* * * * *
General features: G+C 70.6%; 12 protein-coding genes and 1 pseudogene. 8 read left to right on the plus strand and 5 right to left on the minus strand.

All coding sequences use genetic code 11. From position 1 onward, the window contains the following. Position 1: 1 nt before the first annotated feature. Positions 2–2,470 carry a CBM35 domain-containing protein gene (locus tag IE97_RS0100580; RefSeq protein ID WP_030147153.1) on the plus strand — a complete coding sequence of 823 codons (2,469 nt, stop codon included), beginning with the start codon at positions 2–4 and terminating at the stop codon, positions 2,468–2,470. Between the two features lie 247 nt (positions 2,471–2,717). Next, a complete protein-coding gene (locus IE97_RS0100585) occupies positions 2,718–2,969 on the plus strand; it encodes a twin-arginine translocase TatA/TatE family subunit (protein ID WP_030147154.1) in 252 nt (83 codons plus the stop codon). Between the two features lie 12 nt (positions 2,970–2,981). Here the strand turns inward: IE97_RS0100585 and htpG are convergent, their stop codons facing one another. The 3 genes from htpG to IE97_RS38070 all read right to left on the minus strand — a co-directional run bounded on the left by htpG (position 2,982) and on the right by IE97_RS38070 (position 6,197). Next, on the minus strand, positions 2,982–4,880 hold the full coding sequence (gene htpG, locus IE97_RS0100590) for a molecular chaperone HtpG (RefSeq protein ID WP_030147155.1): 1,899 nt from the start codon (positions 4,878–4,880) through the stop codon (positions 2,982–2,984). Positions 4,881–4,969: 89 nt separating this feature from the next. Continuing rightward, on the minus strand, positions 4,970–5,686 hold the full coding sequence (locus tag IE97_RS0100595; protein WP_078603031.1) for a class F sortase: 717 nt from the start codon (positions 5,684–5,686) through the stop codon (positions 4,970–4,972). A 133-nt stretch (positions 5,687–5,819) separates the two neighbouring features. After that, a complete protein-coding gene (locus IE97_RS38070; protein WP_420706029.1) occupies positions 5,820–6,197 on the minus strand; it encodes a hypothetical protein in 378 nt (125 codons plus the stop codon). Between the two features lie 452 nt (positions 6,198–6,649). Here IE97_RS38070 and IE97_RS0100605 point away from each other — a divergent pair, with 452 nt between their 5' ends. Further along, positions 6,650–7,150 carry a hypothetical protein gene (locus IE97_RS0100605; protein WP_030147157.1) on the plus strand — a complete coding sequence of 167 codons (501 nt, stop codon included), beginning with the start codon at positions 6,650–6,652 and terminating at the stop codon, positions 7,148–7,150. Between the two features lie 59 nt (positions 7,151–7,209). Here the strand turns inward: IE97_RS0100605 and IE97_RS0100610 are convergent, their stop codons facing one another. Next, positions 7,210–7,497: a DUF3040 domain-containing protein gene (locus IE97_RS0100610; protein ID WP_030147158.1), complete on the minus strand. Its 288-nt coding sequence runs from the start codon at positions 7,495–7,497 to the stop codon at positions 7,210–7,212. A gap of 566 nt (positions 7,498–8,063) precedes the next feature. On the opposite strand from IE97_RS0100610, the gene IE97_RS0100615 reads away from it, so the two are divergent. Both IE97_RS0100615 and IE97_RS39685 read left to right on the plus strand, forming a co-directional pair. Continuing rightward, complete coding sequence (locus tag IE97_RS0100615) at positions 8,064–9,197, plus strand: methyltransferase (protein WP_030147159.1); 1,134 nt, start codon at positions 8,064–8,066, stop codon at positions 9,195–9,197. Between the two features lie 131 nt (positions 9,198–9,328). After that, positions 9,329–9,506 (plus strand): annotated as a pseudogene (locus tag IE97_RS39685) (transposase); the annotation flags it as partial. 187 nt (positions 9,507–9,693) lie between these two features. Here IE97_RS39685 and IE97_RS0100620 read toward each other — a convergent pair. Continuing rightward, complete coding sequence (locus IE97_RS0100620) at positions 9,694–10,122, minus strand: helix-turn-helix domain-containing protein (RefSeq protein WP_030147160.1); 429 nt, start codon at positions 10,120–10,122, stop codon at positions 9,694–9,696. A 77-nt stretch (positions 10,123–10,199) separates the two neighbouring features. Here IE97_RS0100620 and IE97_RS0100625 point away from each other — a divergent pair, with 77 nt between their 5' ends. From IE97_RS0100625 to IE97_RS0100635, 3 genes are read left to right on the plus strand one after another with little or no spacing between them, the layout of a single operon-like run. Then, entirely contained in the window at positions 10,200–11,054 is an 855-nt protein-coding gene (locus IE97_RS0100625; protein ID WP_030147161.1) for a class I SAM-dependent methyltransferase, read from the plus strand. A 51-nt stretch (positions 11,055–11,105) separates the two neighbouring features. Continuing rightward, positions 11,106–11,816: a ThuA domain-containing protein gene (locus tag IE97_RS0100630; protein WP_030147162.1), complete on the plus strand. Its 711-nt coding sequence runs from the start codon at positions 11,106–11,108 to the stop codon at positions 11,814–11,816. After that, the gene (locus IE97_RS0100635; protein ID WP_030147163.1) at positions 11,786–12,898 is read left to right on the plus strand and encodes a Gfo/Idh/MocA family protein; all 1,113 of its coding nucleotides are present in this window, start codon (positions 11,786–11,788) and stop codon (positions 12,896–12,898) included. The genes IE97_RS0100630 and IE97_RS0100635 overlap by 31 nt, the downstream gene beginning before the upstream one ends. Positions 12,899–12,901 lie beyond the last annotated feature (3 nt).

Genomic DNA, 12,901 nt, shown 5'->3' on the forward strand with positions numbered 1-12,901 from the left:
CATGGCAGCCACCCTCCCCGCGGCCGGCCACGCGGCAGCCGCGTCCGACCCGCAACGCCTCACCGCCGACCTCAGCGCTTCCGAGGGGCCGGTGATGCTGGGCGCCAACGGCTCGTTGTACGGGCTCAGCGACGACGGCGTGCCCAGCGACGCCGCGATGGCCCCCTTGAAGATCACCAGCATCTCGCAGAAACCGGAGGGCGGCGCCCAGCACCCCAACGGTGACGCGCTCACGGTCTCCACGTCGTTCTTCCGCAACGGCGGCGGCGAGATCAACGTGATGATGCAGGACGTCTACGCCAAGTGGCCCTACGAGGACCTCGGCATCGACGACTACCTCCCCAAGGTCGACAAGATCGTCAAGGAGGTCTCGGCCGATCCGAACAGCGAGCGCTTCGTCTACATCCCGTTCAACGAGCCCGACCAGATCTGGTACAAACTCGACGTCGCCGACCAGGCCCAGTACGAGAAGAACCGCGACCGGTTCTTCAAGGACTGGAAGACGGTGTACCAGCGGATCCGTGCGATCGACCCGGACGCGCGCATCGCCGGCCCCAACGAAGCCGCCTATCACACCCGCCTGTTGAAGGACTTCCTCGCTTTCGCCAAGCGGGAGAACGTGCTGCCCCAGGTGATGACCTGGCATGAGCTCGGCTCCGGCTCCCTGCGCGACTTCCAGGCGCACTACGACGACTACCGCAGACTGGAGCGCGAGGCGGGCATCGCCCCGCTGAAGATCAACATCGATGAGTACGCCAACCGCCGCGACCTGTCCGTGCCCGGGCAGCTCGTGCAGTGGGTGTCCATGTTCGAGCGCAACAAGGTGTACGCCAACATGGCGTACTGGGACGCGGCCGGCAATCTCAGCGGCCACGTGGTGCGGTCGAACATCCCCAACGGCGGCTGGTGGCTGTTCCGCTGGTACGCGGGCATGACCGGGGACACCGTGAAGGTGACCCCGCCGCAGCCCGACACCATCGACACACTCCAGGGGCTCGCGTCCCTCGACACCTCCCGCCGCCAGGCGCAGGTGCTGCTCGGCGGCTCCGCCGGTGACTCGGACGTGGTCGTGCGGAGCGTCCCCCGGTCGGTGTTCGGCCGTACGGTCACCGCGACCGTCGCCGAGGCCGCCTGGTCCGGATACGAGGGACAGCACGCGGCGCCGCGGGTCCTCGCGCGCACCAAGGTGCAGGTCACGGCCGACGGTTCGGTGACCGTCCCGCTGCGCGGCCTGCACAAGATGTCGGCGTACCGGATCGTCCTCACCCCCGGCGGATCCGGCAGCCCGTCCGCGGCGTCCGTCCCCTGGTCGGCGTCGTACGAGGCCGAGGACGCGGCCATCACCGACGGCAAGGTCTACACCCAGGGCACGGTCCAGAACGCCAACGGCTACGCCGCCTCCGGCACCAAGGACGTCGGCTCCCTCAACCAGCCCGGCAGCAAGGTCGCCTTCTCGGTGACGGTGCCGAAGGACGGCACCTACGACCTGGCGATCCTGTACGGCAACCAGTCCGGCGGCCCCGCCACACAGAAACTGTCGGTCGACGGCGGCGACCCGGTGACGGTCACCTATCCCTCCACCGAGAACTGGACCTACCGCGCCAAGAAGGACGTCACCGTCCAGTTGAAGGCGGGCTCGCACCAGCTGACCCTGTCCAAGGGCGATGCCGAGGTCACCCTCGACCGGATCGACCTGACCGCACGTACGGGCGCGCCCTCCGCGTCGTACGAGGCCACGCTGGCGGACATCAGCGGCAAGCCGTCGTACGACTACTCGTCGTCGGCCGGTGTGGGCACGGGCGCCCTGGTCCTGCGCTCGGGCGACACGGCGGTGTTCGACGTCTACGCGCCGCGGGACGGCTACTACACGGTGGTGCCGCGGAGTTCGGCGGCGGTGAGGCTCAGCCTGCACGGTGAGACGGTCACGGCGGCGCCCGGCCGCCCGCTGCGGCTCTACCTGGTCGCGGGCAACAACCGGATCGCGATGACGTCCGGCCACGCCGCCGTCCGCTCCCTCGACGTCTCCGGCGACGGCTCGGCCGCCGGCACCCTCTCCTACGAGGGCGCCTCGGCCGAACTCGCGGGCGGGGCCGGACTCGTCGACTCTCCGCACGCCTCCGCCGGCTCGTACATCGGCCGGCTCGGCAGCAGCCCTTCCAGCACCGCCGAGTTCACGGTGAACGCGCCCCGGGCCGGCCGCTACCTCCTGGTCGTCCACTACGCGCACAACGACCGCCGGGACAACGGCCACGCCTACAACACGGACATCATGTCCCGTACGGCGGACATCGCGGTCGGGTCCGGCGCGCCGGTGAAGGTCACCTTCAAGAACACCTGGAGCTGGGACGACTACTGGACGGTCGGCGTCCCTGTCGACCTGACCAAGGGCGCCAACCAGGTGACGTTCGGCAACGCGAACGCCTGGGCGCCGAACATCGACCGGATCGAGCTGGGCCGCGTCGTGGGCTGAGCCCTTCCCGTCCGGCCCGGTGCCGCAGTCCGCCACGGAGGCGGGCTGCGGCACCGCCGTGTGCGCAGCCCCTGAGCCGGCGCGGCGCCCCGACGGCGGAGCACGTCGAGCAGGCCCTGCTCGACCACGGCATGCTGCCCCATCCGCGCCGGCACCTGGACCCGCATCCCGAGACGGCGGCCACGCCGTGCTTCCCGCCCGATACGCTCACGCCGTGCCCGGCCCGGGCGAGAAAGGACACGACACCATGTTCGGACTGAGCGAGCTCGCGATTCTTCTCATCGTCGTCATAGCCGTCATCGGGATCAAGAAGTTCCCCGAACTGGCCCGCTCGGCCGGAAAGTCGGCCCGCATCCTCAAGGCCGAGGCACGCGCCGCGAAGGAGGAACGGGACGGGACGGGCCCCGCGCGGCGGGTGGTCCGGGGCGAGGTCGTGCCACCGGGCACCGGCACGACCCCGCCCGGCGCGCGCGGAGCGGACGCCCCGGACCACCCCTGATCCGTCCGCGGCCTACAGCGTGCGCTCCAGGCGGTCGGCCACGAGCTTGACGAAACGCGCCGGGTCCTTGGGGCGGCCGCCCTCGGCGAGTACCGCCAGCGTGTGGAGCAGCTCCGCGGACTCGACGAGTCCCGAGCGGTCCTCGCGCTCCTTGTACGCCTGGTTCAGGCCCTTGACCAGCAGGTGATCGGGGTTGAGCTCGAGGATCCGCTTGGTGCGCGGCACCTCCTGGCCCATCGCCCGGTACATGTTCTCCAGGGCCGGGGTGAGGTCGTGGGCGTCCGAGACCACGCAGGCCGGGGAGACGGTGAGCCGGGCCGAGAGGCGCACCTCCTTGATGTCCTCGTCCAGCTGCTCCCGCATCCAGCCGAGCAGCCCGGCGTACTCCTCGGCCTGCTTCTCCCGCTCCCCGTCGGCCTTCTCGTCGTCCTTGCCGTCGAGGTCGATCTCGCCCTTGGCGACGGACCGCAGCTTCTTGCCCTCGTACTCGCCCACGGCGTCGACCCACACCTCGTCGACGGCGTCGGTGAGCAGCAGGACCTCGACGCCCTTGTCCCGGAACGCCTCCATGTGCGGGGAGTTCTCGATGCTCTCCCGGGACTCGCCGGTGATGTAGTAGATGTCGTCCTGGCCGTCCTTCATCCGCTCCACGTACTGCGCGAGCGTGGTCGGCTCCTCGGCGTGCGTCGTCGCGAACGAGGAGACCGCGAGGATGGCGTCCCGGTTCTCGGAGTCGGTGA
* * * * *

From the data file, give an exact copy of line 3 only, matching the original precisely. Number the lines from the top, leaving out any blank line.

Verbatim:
Genomic DNA, 12,901 nt, shown 5'->3' on the forward strand with positions numbered 1-12,901 from the left: